Greek and Romanian True Orthodox express their unity
On the Sunday of All-Saints, June 2/15, 2014 a concelebration of Primates took place, His Beatitude Archbishop Kallinikos of our Church of the Genuine Orthodox Christians of Greece concelebrated with His Beatitude Metropolitan Vlasie of Romania.
The concelebration took place in the Cathedral of St. Athanasios in New Philadelphia and eleven more hierarchs took part in addition to the two Primates: From the Synod of the Church of Greece: Their Eminences Metropolitans Gerontios of Piraeus and Salamia, Chrysostomos of Attica and Boeotia, Cyprian of Oropos and Phyle and Their Graces Bishops Gregory of Christianoupolis, Photios of Marathon, Ambrose of Philippi, Ambrose of Methone, and Clement of Gardikion.
From the Synod of the Church of Romania: Their Graces Bishops Sofronie of Suceava, Flavian of Ilfov, and Evloghie of Sibiu, about ten Greek and Romanian Priests, four Deacons (three Greek and one Romanian) and Sub-Deacons.
The choirs of the church chanted under the direction of Protopsaltes Nektarios Katsires and a great number of faithful were present.
During the communion of the clergy, His Grace, Bishop Clement of Gardikion, Secretary of the Holy Synod gave the sermon which he wrote at the command of the Holy Synod. Before the end of the Dismissal the two Primates gave short messages concerning the importance and the need for unity among the True Orthodox Churches during these days which are especially difficult, but also in the days to come which will possibly be even more difficult. Archbishop Kallinikos gave a large painting of the Miracle of the appearance of the Holy Cross in 1925.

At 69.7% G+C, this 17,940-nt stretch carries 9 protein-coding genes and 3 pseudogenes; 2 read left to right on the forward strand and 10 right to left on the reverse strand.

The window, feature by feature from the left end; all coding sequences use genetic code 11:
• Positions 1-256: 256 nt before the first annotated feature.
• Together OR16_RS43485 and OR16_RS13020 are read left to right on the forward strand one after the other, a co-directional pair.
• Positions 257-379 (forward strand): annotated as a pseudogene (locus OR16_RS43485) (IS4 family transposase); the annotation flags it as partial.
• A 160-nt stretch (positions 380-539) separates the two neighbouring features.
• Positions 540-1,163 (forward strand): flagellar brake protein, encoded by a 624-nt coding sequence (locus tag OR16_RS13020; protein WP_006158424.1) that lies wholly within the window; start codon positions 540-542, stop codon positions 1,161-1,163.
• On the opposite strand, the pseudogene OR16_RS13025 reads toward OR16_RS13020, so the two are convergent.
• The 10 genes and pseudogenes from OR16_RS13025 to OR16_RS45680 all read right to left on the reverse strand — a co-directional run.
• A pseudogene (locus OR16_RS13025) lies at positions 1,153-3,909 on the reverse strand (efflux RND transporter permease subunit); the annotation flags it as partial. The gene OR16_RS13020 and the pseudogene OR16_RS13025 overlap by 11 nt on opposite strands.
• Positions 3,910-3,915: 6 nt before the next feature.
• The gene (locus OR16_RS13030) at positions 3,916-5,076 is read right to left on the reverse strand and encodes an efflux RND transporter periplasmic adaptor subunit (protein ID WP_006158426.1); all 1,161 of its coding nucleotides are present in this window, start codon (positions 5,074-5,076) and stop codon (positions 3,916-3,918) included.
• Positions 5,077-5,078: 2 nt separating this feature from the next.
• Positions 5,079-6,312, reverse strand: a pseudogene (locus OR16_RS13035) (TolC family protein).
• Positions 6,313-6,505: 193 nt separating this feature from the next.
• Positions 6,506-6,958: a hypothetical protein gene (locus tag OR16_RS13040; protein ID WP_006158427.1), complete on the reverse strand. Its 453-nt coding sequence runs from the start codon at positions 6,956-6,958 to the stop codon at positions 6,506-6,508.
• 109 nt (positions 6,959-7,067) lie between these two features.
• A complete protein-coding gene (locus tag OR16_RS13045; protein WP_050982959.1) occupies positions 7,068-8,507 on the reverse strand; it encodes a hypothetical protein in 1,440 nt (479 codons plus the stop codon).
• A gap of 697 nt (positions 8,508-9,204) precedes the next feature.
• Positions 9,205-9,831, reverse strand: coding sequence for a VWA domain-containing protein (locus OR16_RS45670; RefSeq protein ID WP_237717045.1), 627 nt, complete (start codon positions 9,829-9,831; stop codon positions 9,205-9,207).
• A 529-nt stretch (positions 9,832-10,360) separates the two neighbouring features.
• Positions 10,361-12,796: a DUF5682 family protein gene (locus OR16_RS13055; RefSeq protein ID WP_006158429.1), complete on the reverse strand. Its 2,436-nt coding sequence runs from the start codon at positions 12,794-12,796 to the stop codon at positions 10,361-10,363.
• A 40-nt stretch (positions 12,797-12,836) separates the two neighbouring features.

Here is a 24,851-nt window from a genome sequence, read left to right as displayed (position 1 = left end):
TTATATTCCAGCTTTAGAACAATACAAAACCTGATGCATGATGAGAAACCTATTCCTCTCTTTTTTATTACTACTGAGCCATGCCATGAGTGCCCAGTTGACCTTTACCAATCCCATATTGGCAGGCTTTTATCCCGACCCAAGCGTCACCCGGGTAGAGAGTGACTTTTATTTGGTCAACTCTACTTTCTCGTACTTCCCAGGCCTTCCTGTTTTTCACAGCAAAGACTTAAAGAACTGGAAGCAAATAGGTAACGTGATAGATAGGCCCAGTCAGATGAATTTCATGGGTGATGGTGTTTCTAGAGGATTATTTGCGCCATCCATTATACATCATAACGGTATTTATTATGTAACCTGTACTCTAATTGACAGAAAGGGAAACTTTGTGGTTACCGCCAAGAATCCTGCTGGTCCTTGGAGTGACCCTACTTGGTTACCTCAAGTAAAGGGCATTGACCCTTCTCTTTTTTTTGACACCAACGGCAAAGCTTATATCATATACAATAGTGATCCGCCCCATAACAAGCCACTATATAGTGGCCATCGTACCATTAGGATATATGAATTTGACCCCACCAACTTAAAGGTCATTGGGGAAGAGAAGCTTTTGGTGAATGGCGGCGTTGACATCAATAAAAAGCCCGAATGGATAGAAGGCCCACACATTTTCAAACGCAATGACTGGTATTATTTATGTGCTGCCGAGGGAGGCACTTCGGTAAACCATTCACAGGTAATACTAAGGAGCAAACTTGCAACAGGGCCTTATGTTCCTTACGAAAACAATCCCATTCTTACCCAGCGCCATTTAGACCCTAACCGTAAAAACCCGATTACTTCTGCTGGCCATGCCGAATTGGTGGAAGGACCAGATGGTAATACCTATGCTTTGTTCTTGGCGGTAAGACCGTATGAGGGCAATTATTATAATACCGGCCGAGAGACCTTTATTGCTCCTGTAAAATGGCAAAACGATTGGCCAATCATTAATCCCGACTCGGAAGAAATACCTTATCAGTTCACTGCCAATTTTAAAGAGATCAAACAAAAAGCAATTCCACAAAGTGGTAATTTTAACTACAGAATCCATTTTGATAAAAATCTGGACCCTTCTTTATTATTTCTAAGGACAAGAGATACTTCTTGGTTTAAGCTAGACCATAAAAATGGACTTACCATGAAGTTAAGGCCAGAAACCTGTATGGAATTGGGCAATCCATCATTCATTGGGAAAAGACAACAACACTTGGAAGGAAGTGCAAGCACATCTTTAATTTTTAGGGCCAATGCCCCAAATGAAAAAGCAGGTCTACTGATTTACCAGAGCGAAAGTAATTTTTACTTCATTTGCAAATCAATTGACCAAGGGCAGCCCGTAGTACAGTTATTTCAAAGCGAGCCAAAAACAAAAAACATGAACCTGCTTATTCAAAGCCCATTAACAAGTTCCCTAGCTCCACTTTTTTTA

After the Divine Liturgy, a meal was offered to clergy and laity in the large hall of the church. Afterwards, the Hierarchs and the clergy went to the historic monastery of the Dormition of the Theotokos (Parthenios of the Cyclades’ monastery) in Thrakomakedoes, Attica where they were received warmly by the Abbess Xene.
In the Katholikon of the monastery, His Beatitude Metropolitan Vlasie chanted a memorial service in Romanian before the relics of the ever-memorable Confessor-Hierarch Metropolitan Chrysostomos (formerly) of Phlorina, which rest in the monastery.
At 10:00 am Monday morning a Joint Deliberation took place in the Monastery of Sts. Cyprian and Justina, the seat of our Chuch’s Holy Metropolis of Oropos and Phyle between the Greek and Romanian Hierarchs who took part in the concelebration the previous day.
During this Deliberation they discussed issues from our Common Ecclesiological Document: “The True Orthodox Church and the Heresy of Ecumenism: Dogmatic and Canonical Issues,” and appropriate explanations and clarifications were made to the questions of the Romanian brethren.
The Deliberation ended in a brotherly atmosphere of understanding, agreement and love, and the necessity and blessing of our union according to God was confirmed once more, and the desire to preserve and expand this union was also expressed.
Translated from the Greek
For more pictures click here
In the early 20th century, the idea of promoting the union of Churches (Orthodox and heterodox) began to gain ground among circles in the Eastern Orthodox Church by establishing a "Communion of Churches" modeled on the League of Nations.
The Patriarchal Encyclical of 1920 foresaw a series of steps toward the “union of the Churches,” of which the first was the change of the calendar for the simultaneous celebration of feast days by all the “Churches.” The content of the encyclical was kept secret from the faithful and only after a few years became known. Read more...
Jonesboro is a town located near the Eastern border of Arkansas, with a population of approximately 60,000. From a human standpoint, it’s not the most likely candidate for a traditional Orthodox mission, but for an Orthodox Christian who orders his priorities around Christ and His Church, it makes perfect sense. Read more...
Q. In considering becoming part of the GOC in America, I am getting warnings from various circles that the attitude of GOC people is that of being “walled off,” “arrogant,” “judgmental,” and “in your face” toward those not in the Genuine Orthodox Church, with accusations such as “World Orthodox” priests are “not even Christians” and the like. Could you give me your personal, realistic assessment of this dynamic and possibly refer me to an official statement on how GOC members should and do relate to and communicate with those in “World Orthodoxy”? Read more...